Minister Eoghan Murphy has come under sustained criticism for his comments on new co-living initiatives in recent days. Viewed by many as simply "posh student accommodation" there is clearly a need for better understanding of this new property category. John Moran of the LDA has championed a new micro-project his agency is launching in Limerick - a renewal of a Georgian building. From reading his comments this looks like the kind of model that may work best. Clearly we need better clearer leadership on this model from Government. Moran is a man to listen to and his LDA model, if successful, could herald a new way of looking at old Georgian stock throughout the country, with a genuine renewal of buildings that are struggling to remain relevant and attractive for occupants and investors.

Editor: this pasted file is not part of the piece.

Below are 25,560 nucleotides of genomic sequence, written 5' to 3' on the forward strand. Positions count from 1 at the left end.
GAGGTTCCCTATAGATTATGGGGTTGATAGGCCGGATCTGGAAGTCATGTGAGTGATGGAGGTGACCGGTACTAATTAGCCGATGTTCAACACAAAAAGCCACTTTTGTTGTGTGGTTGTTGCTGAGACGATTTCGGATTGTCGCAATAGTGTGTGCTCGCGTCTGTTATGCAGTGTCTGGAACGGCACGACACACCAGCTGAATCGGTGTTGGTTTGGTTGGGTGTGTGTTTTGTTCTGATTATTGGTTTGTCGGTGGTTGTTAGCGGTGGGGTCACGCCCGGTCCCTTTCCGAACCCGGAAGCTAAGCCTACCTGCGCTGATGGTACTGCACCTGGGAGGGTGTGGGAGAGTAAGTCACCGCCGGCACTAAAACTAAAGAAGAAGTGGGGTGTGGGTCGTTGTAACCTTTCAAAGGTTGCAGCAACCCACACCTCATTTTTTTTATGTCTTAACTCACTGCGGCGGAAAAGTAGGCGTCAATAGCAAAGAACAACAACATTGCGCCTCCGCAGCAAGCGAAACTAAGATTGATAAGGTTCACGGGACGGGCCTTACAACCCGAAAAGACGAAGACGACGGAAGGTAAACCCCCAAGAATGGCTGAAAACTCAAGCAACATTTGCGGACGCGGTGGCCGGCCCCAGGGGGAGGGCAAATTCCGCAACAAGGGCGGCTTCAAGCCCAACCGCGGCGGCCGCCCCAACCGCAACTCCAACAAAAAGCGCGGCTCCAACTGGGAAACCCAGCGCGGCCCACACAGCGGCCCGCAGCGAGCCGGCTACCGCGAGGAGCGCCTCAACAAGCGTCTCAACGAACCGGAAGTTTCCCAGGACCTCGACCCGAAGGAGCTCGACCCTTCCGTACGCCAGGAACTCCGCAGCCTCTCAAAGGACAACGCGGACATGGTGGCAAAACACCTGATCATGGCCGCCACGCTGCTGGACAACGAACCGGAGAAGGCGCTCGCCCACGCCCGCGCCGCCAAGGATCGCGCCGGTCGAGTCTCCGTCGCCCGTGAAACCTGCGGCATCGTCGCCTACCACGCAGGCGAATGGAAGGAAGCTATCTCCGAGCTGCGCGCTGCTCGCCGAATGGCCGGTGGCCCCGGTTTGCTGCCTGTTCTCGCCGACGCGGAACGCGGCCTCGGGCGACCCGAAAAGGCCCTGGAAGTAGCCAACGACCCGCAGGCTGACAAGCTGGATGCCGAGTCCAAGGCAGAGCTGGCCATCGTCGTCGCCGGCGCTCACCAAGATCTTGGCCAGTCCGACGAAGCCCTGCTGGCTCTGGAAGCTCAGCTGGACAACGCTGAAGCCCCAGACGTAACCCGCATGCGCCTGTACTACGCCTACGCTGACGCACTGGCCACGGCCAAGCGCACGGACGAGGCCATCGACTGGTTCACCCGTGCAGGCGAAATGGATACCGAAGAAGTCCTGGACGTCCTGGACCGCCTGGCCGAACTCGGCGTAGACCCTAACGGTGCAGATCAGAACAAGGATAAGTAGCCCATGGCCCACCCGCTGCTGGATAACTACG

Chairman of the Land Development Agency (LDA) John Moran has said the building in Limerick could hold up to eight people "who are happy" to share a kitchen and living room. He said this would be the first of its kind in the city. Georgian buildings in Dublin have been used for 'shared living' before, although in more impoverished circumstances in the 1800s and 1900s. In the latter part of the last century, many Georgian buildings were sub-divided into flats and bedsits, and were popular amongst students and people looking for cheaper places to rent. Speaking about the 'co-living' model of today, Mr Moran told Independent.ie that the proposed premises could cater for up to eight people. His comments came after Housing Minister Eoghan Murphy said people should be “excited” about co-living and having "less space for less rent".